The reality is that 35 is not a magic number. Your personal biology is unique, and it has an individual plan laid out for you. For good or ill, this could swing either way; perhaps your ovaries dropped in sensitivity in your late 20s, but they also may be programmed to keep right on track until your 40s.

In fact, one in five women in the U.S. has her first child after the age of 35 (not to mention the countless others who have a second or subsequent after their 35th birthday) and most are healthy moms with healthy babies. You probably know some of them yourself: friends or family members in early mid-life who took time for their careers or waited for the right partner sand then gave birth to their bundles of joy. So we need to remember that statistics are just that: a mathematical analysis of trends and relationships among variables. They’re meant to inform our choices, not to describe each of us perfectly.

Also, our health habits play into pregnancy, and, unlike our preset egg supplies, we actually have control over this part. One of the reasons fertility goes down and pregnancy risks go up with age is that, as we get older, we’re more likely to see the accumulated effects of bad practices like smoking or an unhealthy diet and also to have our overall health docked by conditions like high blood pressure or diabetes. When we take care of ourselves, we’re also staying just a bit ahead of the numbers.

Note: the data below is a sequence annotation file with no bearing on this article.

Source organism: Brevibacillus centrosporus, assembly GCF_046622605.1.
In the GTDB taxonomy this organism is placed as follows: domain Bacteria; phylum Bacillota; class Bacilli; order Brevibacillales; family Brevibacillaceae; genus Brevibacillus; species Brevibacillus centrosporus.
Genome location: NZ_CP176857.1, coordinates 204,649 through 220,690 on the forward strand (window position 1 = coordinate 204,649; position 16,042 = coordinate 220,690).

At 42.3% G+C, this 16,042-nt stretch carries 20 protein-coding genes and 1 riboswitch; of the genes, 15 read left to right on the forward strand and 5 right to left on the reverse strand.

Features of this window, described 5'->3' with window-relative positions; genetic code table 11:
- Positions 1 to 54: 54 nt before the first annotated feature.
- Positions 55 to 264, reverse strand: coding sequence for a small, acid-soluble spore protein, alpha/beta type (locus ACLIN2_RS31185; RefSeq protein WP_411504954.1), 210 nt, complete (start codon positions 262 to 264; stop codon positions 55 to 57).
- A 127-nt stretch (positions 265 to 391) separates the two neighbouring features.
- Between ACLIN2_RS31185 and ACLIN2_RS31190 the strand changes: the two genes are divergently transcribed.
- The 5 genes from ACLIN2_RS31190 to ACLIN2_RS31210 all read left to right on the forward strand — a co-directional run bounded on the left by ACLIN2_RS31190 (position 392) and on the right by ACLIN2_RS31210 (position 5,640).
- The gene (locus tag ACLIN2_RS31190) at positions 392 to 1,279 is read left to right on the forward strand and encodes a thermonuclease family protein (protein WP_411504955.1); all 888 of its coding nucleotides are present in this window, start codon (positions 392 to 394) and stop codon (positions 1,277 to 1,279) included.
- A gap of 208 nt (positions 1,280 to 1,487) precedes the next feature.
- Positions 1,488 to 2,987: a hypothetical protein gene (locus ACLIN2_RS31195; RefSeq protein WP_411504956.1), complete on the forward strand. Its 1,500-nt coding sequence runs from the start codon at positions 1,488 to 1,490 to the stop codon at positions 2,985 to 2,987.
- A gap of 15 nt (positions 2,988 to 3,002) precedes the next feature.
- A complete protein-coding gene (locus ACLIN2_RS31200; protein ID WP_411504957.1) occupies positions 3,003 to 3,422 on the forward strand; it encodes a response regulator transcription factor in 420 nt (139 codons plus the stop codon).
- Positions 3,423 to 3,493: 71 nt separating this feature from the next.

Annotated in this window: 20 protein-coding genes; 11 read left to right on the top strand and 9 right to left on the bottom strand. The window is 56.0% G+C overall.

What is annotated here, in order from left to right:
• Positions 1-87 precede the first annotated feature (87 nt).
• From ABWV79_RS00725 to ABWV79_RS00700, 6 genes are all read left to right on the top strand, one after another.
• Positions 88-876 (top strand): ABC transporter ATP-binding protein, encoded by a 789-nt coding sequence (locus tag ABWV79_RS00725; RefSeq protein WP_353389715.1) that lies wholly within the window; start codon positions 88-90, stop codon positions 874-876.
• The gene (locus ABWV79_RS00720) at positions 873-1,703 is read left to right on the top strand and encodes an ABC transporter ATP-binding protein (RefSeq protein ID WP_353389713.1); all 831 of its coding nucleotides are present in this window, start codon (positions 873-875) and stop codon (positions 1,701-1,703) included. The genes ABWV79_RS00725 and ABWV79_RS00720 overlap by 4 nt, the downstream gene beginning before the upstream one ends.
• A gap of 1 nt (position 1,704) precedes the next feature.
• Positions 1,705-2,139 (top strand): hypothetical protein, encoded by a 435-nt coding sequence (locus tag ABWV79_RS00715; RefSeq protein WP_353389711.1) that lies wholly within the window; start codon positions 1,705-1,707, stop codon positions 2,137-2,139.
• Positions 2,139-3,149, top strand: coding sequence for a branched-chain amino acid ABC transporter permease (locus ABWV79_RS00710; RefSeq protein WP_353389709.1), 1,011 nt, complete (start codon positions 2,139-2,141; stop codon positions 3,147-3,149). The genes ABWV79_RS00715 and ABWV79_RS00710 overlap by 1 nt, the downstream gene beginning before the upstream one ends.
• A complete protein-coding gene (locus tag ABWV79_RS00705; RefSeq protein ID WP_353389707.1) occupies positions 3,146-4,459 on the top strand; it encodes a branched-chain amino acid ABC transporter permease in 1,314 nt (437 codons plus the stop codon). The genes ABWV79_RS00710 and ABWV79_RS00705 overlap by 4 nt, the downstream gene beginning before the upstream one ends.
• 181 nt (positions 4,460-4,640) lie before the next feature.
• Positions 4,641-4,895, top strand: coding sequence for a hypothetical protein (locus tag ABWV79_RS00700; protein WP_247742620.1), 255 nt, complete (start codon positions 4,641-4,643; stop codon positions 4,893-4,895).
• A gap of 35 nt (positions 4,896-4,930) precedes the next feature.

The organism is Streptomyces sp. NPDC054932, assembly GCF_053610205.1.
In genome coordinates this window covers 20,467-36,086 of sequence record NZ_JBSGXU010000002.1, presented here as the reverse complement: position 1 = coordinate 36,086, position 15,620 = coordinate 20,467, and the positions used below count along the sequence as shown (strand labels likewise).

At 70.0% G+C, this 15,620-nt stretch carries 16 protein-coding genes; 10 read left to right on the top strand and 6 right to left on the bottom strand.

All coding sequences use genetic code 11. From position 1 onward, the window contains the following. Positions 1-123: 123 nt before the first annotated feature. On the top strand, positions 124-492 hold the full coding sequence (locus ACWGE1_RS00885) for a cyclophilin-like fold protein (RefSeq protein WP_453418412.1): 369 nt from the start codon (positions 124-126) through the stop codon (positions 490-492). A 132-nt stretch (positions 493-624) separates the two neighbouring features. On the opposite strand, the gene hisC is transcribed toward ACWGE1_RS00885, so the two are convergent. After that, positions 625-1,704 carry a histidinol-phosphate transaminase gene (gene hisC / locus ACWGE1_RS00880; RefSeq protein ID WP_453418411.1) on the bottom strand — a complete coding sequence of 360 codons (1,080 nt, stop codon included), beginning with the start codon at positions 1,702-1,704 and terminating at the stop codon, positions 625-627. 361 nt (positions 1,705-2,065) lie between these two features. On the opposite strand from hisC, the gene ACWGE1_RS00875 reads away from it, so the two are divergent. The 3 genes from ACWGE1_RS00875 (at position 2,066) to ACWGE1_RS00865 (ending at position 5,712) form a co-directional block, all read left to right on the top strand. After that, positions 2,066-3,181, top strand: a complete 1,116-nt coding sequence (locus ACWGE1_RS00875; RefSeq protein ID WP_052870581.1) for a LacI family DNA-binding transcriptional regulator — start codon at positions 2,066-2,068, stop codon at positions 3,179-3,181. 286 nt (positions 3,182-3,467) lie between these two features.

So you can’t ignore the fact that, statistically speaking, fertility peaks in our 20s and slides after that. If you want the best numbers on your side, you start early. Indeed, if I let the numbers dictate, I would have been making babies around the time I was busy cramming for bio finals in my dorm room.

Instead, like many, I waited until my 30s. And if I have a second child, I will have dipped into a whole new fertility bracket. I’m not oblivious to the numbers, but I also know nothing cataclysmic happened to my ovaries on my 35th birthday. Life is complicated, and there are so many pieces to consider: career, finances, health, relationships. We have to acknowledge biological facts, but in the end, they are just one piece of a very intricate puzzle.

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About Heather Turgeon

heatherturgeon

Heather Turgeon